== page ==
The $3,499 AR headset from Apple is called Apple Vision Pro

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Apple has unveiled the Apple Vision Pro, an augmented reality headset that “seamlessly” combines the physical and virtual worlds. Tim Cook, the CEO of Apple, said of the gadget, which resembles a pair of ski goggles, “It’s the first Apple product you look through, and not at.” It has a separate battery pack and can be operated with the voice, hands, or eyes, as has been rumored. Early in 2019, it will go on sale for $3,499 and debut in the US market before expanding to other markets.

A dial on the Vision Pro allows users to alternate between full virtual reality and augmented reality.

You explore rows of app icons in an operating system called visionOS without using the device’s controller. Apple claims that “hundreds of thousands of familiar iPhone and iPad apps” will function that way by default. You can tap to pick and flick to scroll, as well as use voice commands. Additionally, the headset allows you to connect your Mac and supports Bluetooth peripherals like the Magic Keyboard and Magic Trackpad. Even if your hands are resting low to your body, cameras that face downward can still record them.

The headset includes an aluminium frame with a glass front and five sensors, 12 cameras, a 4K display for each eye, and what appears to be a fan-cooled microprocessor. Apple claims that the cloth-lined, modular headset mask (which it calls a “Light Seal”) and strap (which it calls a “Head Band”) can bend to accommodate a range of face shapes and head sizes. You may switch out various sizes and types of bands for the Head Band, which is ribbed and goes around the back of your head.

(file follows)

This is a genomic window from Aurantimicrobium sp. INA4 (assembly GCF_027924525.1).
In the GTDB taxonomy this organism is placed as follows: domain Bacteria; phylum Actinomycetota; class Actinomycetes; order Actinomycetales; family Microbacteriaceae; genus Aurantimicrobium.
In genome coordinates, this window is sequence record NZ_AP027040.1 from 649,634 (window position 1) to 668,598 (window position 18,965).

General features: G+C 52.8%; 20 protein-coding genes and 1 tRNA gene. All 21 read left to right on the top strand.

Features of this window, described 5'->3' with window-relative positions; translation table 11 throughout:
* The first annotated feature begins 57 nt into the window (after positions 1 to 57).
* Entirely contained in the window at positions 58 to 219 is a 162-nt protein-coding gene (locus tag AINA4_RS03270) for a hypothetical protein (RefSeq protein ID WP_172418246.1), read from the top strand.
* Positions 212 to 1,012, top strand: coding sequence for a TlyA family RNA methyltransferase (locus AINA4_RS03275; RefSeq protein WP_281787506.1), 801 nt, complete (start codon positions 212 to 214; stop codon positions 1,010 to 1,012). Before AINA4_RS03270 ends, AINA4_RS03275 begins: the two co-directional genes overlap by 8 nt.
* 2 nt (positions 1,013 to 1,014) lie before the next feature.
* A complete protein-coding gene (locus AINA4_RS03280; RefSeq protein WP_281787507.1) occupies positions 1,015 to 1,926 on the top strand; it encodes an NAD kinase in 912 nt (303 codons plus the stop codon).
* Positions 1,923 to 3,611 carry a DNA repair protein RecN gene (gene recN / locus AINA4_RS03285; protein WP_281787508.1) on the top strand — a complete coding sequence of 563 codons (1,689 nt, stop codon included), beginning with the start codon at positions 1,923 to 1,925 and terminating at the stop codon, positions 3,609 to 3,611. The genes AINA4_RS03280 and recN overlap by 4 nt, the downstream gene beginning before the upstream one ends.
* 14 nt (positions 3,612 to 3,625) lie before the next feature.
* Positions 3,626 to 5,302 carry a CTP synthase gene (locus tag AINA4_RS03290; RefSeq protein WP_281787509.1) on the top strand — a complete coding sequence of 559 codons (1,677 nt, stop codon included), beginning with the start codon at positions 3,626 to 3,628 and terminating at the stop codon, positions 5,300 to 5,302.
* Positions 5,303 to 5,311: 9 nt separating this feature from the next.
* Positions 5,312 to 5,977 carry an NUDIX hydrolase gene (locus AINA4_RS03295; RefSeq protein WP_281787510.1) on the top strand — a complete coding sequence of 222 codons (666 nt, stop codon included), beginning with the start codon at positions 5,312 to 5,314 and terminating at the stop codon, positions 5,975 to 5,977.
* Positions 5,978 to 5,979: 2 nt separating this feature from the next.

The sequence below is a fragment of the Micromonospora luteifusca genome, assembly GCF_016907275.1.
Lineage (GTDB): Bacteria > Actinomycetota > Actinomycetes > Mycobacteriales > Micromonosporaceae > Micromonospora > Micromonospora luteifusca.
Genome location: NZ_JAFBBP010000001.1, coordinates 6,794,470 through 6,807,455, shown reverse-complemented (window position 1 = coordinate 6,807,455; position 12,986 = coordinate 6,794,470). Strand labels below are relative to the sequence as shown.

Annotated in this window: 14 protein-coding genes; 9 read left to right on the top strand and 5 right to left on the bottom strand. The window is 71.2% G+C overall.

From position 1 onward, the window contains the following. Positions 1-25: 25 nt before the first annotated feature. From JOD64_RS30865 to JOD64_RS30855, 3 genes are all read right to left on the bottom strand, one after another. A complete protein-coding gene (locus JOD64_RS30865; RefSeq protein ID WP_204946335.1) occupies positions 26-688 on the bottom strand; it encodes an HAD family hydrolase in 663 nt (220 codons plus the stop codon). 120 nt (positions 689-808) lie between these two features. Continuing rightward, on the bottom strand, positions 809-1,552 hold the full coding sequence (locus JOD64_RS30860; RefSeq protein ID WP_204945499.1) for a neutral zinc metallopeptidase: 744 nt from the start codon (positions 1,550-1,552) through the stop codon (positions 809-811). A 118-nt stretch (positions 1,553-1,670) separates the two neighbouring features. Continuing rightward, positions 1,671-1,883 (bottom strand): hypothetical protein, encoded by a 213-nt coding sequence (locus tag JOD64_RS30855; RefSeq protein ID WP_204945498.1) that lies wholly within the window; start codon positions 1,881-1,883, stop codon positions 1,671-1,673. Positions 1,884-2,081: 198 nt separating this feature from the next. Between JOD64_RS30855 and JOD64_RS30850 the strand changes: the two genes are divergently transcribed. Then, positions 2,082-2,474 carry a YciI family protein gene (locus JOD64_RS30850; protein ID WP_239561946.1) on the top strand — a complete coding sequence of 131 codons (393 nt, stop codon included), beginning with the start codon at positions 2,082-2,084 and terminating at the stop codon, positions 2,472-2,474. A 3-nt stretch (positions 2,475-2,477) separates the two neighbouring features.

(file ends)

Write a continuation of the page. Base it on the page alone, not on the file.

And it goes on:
For people who wear glasses, Zeiss has developed personalised optical inserts that magnetically fasten to the lenses. It connects via a “supple woven cable” and includes an external battery that lasts up to two hours. You may slip it into your pocket or use it all day by plugging it into external power. Apple claims that the display would have an unmatched level of sharpness and be capable of 4K video.

The system makes use of an M2, but it also has a brand-new R1 microprocessor.

Apple assures you that you are not disconnected from those around you. With a feature called EyeSight, the headset will show your eyes, and if you’re using full virtual reality, a bright screen will cover them to indicate you’re not available. Additionally, it scans your face to create a digital “persona”—basically a hyperrealistic avatar. In addition to projecting 3D things into actual space, including dragging objects out of a message thread into the real world, the gadget uses passthrough video to enable you see the real world in all its vibrant colour.

You can utilise spatial audio to arrange FaceTime participants as “video tiles” around the room when you’re chatting to folks who are located distant. Additionally, a 3D camera can be used inside the headgear to record and “relive” 180-degree footage. Apple is promoting premium content from Disney as well as TV and arcade games on the headset.

The headset has apparently seen numerous modifications and years of delays while being developed for years. Even though it will enter a market that hasn’t taken off, it has received plaudits from industry insiders and is intended to be CEO Tim Cook’s distinctive addition to the Apple product portfolio. Its main rival will probably be Meta, whose general-purpose Quest Pro headset has received less favourable reviews than its games-focused Quest 2 headset.

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